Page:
If you are an operational supply chain manager, you have a taste for action. Reacting quickly, making fast decisions, getting a small dose of adrenaline under stress: this is your daily life.
If you are an operational sales manager, you need to get things moving. Signing a deal, providing a decisive answer that leaves the competition out in the cold, launching a promotion that will work like a charm, getting a small dose of adrenaline under stress: that’s your forte.
Action is at the heart of our companies. It is an implicit value for managers, and even more so for management teams. To be inactive is to stand still and therefore fall behind, isn’t it?
In some of the management committees I used to participate in, this was exacerbated by gendered behavior: you must make more radical decisions, faster and stronger than your colleagues…
Staying Agile in a VUCA World
In a business environment that is increasingly uncertain and difficult to decode, is this culture of action beneficial? Can we formalize a supply chain action plan and decision-making processes to help us react to changes in demand? Otherwise, the risk is to act based on signals that are not explicit, and that we misinterpret.
An ideal action plan would help us distinguish between the need to adapt — to ensure that the company is adapting to its changing environment and building an agile supply chain — and over-reacting to an epiphenomenon.
Overreaction is a reality in most companies. For example, in my operational and consulting experience, I have often been confronted with radical changes in production plans that are more closely linked to internal decisions than to a real evolution of external customer demand. In other words, we get caught in the middle by trying to act at all costs.
I’m sure you can find examples in your own company: we were super optimistic on the sales forecasts of the promotional campaign and now we have to slow down, we switched to 2×8 instead of 3×8 and we can’t keep up, we reduced/increased the stocks too much and we have to… etc.
During the first European lock down for Covid-19 I shared the Eli Goldratt video below with one of my clients. This company was about to shut down its main plant due to the sudden drop in activity, even though it had been chronically overloaded for months or even years, and its market was structurally strong. In this video Dr. Goldratt, urges us to take a holistic view of the system and the situation before making an informed decision.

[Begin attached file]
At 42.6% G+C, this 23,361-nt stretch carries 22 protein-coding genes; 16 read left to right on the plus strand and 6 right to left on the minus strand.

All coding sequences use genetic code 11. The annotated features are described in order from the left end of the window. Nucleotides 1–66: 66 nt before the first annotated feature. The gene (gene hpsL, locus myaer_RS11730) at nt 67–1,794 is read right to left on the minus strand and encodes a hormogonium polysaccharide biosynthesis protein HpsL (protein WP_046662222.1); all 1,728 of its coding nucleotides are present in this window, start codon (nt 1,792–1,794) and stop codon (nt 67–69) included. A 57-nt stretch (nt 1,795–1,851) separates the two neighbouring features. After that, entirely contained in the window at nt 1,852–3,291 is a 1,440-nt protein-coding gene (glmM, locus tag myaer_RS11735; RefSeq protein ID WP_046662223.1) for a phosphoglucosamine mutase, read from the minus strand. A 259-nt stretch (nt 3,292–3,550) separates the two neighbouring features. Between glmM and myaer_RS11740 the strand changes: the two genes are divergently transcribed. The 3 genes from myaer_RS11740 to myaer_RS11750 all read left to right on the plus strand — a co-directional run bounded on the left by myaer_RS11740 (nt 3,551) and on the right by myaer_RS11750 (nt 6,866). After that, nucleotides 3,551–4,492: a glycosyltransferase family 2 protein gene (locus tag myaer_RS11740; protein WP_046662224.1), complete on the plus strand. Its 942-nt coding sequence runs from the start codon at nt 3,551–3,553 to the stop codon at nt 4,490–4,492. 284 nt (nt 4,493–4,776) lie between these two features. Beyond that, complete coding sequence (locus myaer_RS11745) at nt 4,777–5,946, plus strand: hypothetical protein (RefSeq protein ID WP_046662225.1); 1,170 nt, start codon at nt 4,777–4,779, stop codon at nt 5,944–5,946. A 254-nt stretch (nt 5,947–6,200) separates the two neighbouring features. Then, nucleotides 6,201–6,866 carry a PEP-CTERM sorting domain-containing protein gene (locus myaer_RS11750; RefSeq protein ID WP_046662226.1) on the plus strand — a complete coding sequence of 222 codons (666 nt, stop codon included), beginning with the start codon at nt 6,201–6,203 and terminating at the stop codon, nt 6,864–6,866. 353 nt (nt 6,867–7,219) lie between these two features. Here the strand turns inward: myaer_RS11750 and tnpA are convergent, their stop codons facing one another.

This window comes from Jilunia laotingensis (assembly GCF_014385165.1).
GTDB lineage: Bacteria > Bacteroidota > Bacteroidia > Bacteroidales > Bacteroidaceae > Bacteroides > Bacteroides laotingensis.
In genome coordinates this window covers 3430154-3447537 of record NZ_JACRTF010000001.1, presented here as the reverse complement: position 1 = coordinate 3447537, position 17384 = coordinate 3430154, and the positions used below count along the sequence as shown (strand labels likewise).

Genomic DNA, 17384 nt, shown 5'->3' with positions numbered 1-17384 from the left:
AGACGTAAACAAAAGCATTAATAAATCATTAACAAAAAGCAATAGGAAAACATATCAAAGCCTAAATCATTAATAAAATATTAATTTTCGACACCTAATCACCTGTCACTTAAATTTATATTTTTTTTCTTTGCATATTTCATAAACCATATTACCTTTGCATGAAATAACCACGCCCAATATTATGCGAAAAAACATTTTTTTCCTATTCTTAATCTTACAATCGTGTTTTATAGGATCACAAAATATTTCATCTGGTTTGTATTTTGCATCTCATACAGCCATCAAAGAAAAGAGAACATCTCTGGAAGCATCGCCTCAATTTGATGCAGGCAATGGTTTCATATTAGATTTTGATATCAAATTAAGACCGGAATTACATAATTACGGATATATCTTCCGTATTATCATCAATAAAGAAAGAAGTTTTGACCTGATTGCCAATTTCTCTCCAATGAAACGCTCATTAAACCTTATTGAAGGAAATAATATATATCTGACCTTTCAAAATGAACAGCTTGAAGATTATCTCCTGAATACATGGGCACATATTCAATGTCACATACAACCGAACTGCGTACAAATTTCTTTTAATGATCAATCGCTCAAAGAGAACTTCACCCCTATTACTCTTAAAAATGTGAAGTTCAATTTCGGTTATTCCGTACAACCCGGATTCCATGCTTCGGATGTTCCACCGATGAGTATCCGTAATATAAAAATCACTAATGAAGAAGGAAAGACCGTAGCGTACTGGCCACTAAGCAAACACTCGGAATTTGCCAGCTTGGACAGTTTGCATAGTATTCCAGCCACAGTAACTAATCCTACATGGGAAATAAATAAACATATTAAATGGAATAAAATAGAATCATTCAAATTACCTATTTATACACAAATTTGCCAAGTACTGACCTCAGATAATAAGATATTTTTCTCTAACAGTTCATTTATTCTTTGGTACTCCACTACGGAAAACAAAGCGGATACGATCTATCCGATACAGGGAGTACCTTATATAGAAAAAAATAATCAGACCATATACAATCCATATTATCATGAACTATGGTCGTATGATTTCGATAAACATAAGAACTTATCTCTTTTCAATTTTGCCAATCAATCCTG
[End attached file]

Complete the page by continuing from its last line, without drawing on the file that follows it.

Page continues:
Under short-term pressure, this company effectively shut down its industrial operations, and then found itself a couple of months later facing a very difficult situation of under-capacity due to a “faster and stronger than expected” recovery. Was this really unpredictable?
At the same time, it would have been difficult for its decision-makers to keep the production running; it would have gone against common sense or the majority opinion of the moment: business is falling, we must act! What shareholder would understand if we did not act?
Volatility Vs. Inertia
A paradox of our markets is that they are increasingly difficult to forecast, and at the same time there is a lot of inertia. If you’ve been a forecaster, you’ve probably experienced this. Your salespeople are forecasting significant changes in demand — changes that are driven by their sales and marketing actions. The reality is that these changes, in most markets, never happen so abruptly: customers have consumption habits, there are existing flows in the supply chain that go at a certain pace, there is structural continuity.
The reality of “sell out” demand signals often reflects great stability, or a progressive evolution. The challenge of demand-driven management is to boost supply chain agility by adapting to the evolution of this real demand, by autonomously propagating replenishment signals triggered by consumption. To adjust the company’s production rates to the market, in an autonomous and largely automatic way.
The DDMRP model integrates this: stabilization via a smoothed average daily consumption, model adapted only by exception, progressive adjustment of the model via closed adaptation loops, alignment of the teams on priorities and decision thresholds, and an autonomous and automatic replenishment model paced by real demand.
A Demand Driven Supply Chain Action Plan
As actors in a supply chain, our role is not to make decisions at will, because a good part of these decisions lead to distortion of the real demand signal. We are inflicting variability on ourselves. Our role is to implement a demand driven supply chain action plan — one that incorporates a relevant and progressive adaptation model, in line with the real dynamics of the markets we serve.
This change in perspective is not easy to adopt, and it often requires a shift in the mindset of our managers. A demand driven supply chain action plan requires:
- Less focus on short-term action
- More focus on a big picture view
- Individual and team performance measures that support this
Intuitive supply chain management software — that provides broad visibility, promotes stability, and encourages action by exception — provides much-needed structure. But it’s not enough. After all, it’s “thoughtware before software,” as the Demand Driven Institute advocates.